Given any $G$, define $H(G)$ to be the set of all unordered pairs of elements of $G$:

$$H(G) = \{ \{x_i, x_j\} : x_i \in G, x_j \in G, x_i \neq x_j \}$$

Instead of writing each pair in the set-theoretic way $\{x_i, x_j\}$ you prefer to write it as a product $x_i x_j$. Again these are clearly equivalent to unordered pairs - assuming your multiplication is also commutative, i.e. $x_i x_j = x_j x_i$. Also, we have $|H(G)| = {n \choose 2} = n(n-1)/2$.

Your "set 2" is simply the set of non-empty subsets of $H(G)$:

$$\text{Your set 2} = Q(H(G)) = \{T \subset H(G): T \neq \emptyset\}$$

Again, every element of $T \in Q(H(G))$ is a non-empty set consisting of pairs, and you prefer to write it as a linear combination: e.g. $T = \{ \{x_1, x_3\}, \{x_1, x_7\} \} = x_1 x_3 + x_1 x_7$. Also we have $|Q(H(G))| = 2^{|H(G)|} - 1 = 2^{n(n-1)/2} - 1$.

Then you want to count the number of "allowed" pairs of the form $(S, T)$ where:

  • $S \in Q(G)$ i.e. your set 1

  • $T \in Q(H(G))$ i.e. your set 2

  • For every pair $\{a, b\} \in T$, we require $a \in S, b\in S$.

    • This requirement rules out e.g. $x_1 + x_2 + x_3 + x_1 x_4$ because $x_4$ appears in a pair but not as a "singleton".

There is no requirement that the "other direction" is satisfied, i.e. there can be $x \in S$ which appears in no pairs $\in T$. E.g. $x_1 + x_2 + x_3 + x_1 x_2$ is allowed (and must be counted) even though $x_3$ does not appear in any pair.


Now, my answer:

Consider a subset $S \subset G$ of size $k$. For each such subset, you can form ${k \choose 2} = k(k-1)/2$ pairs from the elements of $S$, and any non-empty collection of such pairs is allowed. I.e. the number of allowed pairs of $(S,T)$ for this specific $S$, is

$$2^{k(k-1)/2} - 1$$

Now of course there are ${n \choose k}$ subsets of $G$ of size $k$, so you just need to sum over them:

$$\text{total no. of allowed pairs} = f(n) = \sum_{k=2}^n {n \choose k} (2^{k(k-1)/2} - 1)$$

Sorry I don't know how to simplify this further. Anyway, the values starting from $f(2)=1, f(3)=10$ are:

$$1, 10, 97, 1418, 40005, 2350474, 286192257 \dots$$

and I don't think this is in OEIS

$\endgroup$
  • $\begingroup$ Thank you for writing this in a more clear mathematical way! As i see it this is spot on what I'm looking for. It's correct that what I'm looking for is the first requriement i.e. {a,b}∈T, we require a∈S,b∈S, but not the other way round. So having a combination that yields $x_1+x_2+x_3+x_1x_2$ is still a combination that i want to count. Again thank you for writing this up in a more understanble way! $\endgroup$ – Jacob Christensen Oct 10 at 5:54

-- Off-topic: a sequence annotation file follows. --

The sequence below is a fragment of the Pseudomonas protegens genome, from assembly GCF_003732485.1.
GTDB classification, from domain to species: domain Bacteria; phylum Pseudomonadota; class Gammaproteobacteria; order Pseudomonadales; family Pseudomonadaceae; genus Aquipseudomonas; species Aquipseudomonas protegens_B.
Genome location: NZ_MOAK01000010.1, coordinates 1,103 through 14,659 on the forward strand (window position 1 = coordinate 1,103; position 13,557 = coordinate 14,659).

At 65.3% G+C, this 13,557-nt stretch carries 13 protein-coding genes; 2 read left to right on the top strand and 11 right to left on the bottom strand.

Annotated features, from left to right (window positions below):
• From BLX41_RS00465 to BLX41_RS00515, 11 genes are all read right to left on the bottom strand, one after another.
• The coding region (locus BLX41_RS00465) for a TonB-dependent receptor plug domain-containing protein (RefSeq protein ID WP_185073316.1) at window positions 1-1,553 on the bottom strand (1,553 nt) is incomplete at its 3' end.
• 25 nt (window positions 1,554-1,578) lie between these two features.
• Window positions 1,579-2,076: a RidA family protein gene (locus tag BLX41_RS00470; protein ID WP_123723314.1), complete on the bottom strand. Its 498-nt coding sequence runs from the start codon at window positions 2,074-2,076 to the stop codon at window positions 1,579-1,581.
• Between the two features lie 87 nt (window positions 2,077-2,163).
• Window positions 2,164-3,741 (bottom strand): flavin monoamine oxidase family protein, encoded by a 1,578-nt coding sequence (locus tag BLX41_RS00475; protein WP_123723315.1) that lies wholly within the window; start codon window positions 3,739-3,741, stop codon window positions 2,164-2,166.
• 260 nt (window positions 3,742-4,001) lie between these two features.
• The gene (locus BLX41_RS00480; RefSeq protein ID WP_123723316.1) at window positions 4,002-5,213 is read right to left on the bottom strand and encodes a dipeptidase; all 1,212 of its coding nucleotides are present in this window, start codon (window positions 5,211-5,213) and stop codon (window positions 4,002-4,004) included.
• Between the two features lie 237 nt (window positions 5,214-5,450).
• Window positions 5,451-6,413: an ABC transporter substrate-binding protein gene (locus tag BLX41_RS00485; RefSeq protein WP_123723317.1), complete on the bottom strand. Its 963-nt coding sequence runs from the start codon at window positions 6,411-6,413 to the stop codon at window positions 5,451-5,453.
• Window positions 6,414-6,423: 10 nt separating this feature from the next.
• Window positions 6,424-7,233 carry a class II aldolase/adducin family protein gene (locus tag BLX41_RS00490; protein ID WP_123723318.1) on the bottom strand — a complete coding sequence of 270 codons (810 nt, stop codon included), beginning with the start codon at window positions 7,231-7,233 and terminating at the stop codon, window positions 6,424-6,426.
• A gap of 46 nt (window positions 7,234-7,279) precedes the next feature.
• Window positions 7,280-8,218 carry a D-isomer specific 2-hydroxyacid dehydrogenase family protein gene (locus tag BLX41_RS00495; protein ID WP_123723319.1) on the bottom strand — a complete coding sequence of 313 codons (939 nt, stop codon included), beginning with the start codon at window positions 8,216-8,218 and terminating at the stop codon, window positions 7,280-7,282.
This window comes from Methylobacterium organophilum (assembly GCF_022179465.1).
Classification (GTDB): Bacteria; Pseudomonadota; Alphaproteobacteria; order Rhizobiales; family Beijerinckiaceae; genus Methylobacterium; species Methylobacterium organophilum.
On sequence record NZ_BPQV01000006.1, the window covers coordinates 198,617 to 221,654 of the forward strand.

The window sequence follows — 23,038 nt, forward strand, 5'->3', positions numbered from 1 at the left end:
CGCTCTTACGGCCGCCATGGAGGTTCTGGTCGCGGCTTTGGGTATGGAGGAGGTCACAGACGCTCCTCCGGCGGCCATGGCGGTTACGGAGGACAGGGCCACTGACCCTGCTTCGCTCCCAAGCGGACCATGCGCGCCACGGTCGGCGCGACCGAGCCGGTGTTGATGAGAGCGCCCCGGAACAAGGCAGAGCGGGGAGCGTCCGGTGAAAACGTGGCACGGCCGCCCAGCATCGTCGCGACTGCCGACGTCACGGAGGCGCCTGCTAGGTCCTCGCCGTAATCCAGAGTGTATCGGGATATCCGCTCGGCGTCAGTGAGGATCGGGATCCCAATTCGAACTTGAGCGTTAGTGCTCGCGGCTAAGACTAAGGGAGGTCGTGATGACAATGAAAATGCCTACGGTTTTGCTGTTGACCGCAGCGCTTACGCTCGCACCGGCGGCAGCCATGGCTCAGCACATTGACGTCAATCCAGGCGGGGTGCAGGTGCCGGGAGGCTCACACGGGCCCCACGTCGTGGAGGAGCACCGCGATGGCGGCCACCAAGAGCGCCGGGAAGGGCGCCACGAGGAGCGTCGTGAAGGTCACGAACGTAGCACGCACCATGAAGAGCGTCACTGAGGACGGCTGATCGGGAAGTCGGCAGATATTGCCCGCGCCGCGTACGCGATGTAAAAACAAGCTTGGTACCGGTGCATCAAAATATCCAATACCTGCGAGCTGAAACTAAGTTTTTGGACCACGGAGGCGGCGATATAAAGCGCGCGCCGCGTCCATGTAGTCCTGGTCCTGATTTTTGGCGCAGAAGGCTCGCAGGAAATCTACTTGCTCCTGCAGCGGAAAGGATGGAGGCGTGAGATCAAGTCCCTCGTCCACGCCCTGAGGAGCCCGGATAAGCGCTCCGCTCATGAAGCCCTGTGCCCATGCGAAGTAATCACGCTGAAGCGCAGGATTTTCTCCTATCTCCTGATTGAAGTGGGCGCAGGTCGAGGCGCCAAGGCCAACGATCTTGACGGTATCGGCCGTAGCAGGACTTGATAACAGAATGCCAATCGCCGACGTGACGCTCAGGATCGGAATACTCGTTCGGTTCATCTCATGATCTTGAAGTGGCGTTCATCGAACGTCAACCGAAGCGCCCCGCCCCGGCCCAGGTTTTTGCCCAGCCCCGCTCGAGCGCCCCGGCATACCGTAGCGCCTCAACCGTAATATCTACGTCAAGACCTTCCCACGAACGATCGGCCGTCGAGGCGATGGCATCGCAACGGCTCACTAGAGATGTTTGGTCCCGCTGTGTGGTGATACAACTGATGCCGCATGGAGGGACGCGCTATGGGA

• $\begingroup$ sure you're welcome. I will give this some more thought, but in the meantime pls update your last $a,b,c$ example to include e.g. $\{ a+b+c, ab \}$ $\endgroup$ – antkam Oct 10 at 12:16
  • $\begingroup$ Thanks a lot for this! I tried to write n=4 out, but i get a problem with k=3. When i manualy do it i get that the number of valid combinations are 24 and not 28. As this is multiple with the numbers there are in the first set, so here is just what i wrote out for one of them: $\{x_1,x_2,x_3\}$,$\{x_1x_2\}$, $\{x_1,x_2,x_3\}$$\{x_1x_3\}$ $\{x_1,x_2,x_3\}$$\{x_2x_3\}$ $\{x_1,x_2,x_3\}$$\{x_1x_2,x_1x_3\}$ $\{x_1,x_2,x_3\}$$\{x_1x_2,x_2x_3\}$ $\{x_1,x_2,x_3\}$$\{x_1x_3,x_2x_3\}$ Is it because I'm missing one from this list, because then it adds up? $\endgroup$ – Jacob Christensen Oct 11 at 7:34
  • $\begingroup$ You are missing the case with all 3 pairs, i.e. $\{a+b+c + ab+bc+ca\}$. :) $\endgroup$ – antkam Oct 11 at 11:37
  • $\begingroup$ Thanks a lot!!! Think i stared myself blind on it ;) So thanks for the beautiful solution to the problem! $\endgroup$ – Jacob Christensen Oct 11 at 11:55

Your Answer

By clicking “Post Your Answer”, you agree to our terms of service, privacy policy and cookie policy

Not the answer you're looking for? Browse other questions tagged or ask your own question.